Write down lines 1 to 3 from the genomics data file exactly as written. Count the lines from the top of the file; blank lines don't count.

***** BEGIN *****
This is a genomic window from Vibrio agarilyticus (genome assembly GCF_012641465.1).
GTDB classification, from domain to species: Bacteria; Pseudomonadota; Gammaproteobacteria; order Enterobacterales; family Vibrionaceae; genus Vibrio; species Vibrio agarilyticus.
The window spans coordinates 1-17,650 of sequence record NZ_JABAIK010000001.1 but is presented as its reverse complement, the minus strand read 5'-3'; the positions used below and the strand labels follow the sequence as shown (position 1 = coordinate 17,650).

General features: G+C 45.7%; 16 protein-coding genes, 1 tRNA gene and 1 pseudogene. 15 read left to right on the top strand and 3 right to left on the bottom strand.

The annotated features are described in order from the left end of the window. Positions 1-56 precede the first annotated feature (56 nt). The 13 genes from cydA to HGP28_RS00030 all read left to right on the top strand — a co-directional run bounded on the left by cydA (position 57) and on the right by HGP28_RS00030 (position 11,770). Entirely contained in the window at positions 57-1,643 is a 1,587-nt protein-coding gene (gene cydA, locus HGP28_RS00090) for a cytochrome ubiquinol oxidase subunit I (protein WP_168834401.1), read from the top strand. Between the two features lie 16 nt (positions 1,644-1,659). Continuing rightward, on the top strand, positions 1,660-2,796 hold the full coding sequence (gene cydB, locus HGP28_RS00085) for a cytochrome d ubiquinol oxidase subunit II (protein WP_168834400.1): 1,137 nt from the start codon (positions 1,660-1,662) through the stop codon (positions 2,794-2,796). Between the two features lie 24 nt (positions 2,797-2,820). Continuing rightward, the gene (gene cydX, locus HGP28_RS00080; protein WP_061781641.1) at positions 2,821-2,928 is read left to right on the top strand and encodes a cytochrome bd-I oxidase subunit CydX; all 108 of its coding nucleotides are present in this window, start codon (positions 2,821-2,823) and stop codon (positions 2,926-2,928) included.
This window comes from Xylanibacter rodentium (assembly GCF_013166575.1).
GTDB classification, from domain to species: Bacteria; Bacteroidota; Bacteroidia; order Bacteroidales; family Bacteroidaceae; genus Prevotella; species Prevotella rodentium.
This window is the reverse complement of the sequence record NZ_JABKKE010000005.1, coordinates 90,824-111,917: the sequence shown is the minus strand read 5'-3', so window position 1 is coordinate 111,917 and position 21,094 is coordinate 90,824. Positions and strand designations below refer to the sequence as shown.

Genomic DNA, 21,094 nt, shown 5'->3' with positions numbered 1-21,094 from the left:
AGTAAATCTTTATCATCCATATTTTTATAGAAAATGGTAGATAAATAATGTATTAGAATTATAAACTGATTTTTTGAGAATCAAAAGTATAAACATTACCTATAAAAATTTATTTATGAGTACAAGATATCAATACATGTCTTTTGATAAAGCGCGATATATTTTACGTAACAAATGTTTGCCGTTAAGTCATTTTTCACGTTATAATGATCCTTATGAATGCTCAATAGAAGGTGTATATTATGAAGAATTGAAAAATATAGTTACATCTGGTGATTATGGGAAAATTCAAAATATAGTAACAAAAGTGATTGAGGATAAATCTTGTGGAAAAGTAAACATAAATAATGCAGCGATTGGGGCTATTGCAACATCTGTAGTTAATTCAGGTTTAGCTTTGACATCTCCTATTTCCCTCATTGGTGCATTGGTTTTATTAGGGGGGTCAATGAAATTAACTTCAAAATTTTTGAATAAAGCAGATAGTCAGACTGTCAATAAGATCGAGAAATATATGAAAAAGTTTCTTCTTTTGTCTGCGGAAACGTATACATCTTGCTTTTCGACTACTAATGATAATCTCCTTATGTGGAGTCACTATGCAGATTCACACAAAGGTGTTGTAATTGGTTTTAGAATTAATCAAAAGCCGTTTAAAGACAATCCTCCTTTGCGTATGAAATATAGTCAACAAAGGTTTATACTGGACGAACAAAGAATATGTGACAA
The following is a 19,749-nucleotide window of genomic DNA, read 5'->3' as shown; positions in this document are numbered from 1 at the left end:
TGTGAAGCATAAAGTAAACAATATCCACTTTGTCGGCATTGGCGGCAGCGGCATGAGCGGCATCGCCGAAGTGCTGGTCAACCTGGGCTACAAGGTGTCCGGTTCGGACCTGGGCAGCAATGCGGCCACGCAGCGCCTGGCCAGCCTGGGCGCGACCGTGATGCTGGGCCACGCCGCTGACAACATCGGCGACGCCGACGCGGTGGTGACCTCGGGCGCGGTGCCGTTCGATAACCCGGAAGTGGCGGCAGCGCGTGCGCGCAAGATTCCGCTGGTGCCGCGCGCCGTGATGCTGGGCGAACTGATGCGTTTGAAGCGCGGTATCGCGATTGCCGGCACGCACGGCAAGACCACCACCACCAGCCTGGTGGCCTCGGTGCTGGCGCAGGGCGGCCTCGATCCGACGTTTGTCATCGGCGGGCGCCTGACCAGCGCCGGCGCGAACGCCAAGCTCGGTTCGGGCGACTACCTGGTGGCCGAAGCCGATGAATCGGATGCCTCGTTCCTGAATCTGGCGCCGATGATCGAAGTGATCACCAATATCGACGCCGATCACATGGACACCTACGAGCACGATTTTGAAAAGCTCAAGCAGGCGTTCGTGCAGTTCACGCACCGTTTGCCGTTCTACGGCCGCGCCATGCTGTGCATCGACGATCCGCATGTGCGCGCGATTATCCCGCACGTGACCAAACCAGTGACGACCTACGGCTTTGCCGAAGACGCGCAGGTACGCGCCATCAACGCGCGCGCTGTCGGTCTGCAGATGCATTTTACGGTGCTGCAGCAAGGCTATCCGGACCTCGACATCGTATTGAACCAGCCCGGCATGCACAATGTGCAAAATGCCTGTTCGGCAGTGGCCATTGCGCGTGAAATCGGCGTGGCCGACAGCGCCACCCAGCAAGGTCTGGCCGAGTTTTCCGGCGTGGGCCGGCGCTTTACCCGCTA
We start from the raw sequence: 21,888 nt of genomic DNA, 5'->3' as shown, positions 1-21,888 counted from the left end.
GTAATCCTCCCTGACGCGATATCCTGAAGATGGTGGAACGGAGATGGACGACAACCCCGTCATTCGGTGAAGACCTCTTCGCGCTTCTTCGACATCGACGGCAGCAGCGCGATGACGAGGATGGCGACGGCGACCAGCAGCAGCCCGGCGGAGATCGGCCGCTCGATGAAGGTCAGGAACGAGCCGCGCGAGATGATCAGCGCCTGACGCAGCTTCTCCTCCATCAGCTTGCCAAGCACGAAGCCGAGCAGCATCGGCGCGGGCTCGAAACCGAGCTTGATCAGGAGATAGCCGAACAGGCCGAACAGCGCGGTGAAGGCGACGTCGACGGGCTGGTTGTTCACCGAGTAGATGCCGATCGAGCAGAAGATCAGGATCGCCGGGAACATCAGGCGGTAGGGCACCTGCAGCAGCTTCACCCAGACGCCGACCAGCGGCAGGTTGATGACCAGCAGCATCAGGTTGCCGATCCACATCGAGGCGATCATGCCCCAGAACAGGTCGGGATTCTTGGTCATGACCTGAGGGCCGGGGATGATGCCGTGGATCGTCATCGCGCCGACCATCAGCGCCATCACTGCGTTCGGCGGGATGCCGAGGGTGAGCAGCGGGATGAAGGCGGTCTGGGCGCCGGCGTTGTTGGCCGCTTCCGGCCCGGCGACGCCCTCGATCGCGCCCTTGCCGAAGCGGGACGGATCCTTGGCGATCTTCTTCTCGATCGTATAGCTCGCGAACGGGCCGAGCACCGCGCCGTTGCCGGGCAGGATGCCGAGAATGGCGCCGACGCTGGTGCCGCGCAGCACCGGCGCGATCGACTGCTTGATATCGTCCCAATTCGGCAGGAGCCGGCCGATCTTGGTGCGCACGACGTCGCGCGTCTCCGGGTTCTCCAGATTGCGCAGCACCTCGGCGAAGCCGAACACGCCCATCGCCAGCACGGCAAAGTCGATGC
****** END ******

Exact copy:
This is a genomic window from Vibrio agarilyticus (genome assembly GCF_012641465.1).
GTDB classification, from domain to species: Bacteria; Pseudomonadota; Gammaproteobacteria; order Enterobacterales; family Vibrionaceae; genus Vibrio; species Vibrio agarilyticus.
The window spans coordinates 1-17,650 of sequence record NZ_JABAIK010000001.1 but is presented as its reverse complement, the minus strand read 5'-3'; the positions used below and the strand labels follow the sequence as shown (position 1 = coordinate 17,650).